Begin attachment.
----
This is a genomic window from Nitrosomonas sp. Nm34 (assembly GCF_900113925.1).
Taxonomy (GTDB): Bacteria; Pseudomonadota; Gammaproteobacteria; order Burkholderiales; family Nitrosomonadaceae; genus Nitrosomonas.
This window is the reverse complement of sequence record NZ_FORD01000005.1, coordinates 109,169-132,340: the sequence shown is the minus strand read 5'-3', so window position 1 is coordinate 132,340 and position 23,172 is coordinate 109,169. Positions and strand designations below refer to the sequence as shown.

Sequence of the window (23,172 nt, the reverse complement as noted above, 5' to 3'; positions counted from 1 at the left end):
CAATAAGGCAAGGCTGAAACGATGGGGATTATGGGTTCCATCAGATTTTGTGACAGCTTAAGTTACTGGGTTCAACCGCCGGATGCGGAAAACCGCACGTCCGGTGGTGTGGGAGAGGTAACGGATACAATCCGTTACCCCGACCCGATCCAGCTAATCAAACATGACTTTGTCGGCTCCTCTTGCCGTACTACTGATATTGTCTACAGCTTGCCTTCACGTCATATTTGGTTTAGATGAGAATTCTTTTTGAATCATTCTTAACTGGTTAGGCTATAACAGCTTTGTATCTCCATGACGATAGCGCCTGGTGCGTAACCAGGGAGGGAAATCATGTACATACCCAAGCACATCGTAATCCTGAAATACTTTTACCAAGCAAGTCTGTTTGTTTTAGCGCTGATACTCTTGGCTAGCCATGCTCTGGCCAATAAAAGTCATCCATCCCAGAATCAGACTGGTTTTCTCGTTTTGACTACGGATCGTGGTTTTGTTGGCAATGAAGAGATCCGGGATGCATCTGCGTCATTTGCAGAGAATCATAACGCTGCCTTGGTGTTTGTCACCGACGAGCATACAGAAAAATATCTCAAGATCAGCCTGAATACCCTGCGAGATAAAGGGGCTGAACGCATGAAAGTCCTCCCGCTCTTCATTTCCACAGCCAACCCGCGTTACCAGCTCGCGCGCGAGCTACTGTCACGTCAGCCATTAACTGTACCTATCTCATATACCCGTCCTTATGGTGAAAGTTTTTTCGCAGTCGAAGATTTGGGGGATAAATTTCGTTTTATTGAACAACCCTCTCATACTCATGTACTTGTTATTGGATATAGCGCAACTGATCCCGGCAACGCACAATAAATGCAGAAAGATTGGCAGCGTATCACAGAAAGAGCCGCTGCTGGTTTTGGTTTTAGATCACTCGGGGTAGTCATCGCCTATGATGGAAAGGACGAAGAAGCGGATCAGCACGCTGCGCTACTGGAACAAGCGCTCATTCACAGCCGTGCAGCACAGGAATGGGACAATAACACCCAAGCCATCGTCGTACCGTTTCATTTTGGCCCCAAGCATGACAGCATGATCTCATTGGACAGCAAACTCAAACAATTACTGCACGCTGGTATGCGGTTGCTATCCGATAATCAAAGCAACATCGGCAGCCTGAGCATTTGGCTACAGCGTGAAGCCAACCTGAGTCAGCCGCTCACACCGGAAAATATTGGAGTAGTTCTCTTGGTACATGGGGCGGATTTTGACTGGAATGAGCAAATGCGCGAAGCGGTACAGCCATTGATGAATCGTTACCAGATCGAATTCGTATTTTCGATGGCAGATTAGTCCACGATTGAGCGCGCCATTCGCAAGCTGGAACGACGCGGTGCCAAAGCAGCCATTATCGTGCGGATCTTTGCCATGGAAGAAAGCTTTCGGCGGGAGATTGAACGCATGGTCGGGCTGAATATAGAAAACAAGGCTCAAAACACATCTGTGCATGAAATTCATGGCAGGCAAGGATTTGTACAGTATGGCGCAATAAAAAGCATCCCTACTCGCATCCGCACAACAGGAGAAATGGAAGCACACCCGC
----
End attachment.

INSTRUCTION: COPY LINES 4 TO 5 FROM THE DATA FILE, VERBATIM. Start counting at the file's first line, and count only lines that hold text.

Sequence of the window (23,172 nt, the reverse complement as noted above, 5' to 3'; positions counted from 1 at the left end):
CAATAAGGCAAGGCTGAAACGATGGGGATTATGGGTTCCATCAGATTTTGTGACAGCTTAAGTTACTGGGTTCAACCGCCGGATGCGGAAAACCGCACGTCCGGTGGTGTGGGAGAGGTAACGGATACAATCCGTTACCCCGACCCGATCCAGCTAATCAAACATGACTTTGTCGGCTCCTCTTGCCGTACTACTGATATTGTCTACAGCTTGCCTTCACGTCATATTTGGTTTAGATGAGAATTCTTTTTGAATCATTCTTAACTGGTTAGGCTATAACAGCTTTGTATCTCCATGACGATAGCGCCTGGTGCGTAACCAGGGAGGGAAATCATGTACATACCCAAGCACATCGTAATCCTGAAATACTTTTACCAAGCAAGTCTGTTTGTTTTAGCGCTGATACTCTTGGCTAGCCATGCTCTGGCCAATAAAAGTCATCCATCCCAGAATCAGACTGGTTTTCTCGTTTTGACTACGGATCGTGGTTTTGTTGGCAATGAAGAGATCCGGGATGCATCTGCGTCATTTGCAGAGAATCATAACGCTGCCTTGGTGTTTGTCACCGACGAGCATACAGAAAAATATCTCAAGATCAGCCTGAATACCCTGCGAGATAAAGGGGCTGAACGCATGAAAGTCCTCCCGCTCTTCATTTCCACAGCCAACCCGCGTTACCAGCTCGCGCGCGAGCTACTGTCACGTCAGCCATTAACTGTACCTATCTCATATACCCGTCCTTATGGTGAAAGTTTTTTCGCAGTCGAAGATTTGGGGGATAAATTTCGTTTTATTGAACAACCCTCTCATACTCATGTACTTGTTATTGGATATAGCGCAACTGATCCCGGCAACGCACAATAAATGCAGAAAGATTGGCAGCGTATCACAGAAAGAGCCGCTGCTGGTTTTGGTTTTAGATCACTCGGGGTAGTCATCGCCTATGATGGAAAGGACGAAGAAGCGGATCAGCACGCTGCGCTACTGGAACAAGCGCTCATTCACAGCCGTGCAGCACAGGAATGGGACAATAACACCCAAGCCATCGTCGTACCGTTTCATTTTGGCCCCAAGCATGACAGCATGATCTCATTGGACAGCAAACTCAAACAATTACTGCACGCTGGTATGCGGTTGCTATCCGATAATCAAAGCAACATCGGCAGCCTGAGCATTTGGCTACAGCGTGAAGCCAACCTGAGTCAGCCGCTCACACCGGAAAATATTGGAGTAGTTCTCTTGGTACATGGGGCGGATTTTGACTGGAATGAGCAAATGCGCGAAGCGGTACAGCCATTGATGAATCGTTACCAGATCGAATTCGTATTTTCGATGGCAGATTAGTCCACGATTGAGCGCGCCATTCGCAAGCTGGAACGACGCGGTGCCAAAGCAGCCATTATCGTGCGGATCTTTGCCATGGAAGAAAGCTTTCGGCGGGAGATTGAACGCATGGTCGGGCTGAATATAGAAAACAAGGCTCAAAACACATCTGTGCATGAAATTCATGGCAGGCAAGGATTTGTACAGTATGGCGCAATAAAAAGCATCCCTACTCGCATCCGCACAACAGGAGAAATGGAAGCACACCCGC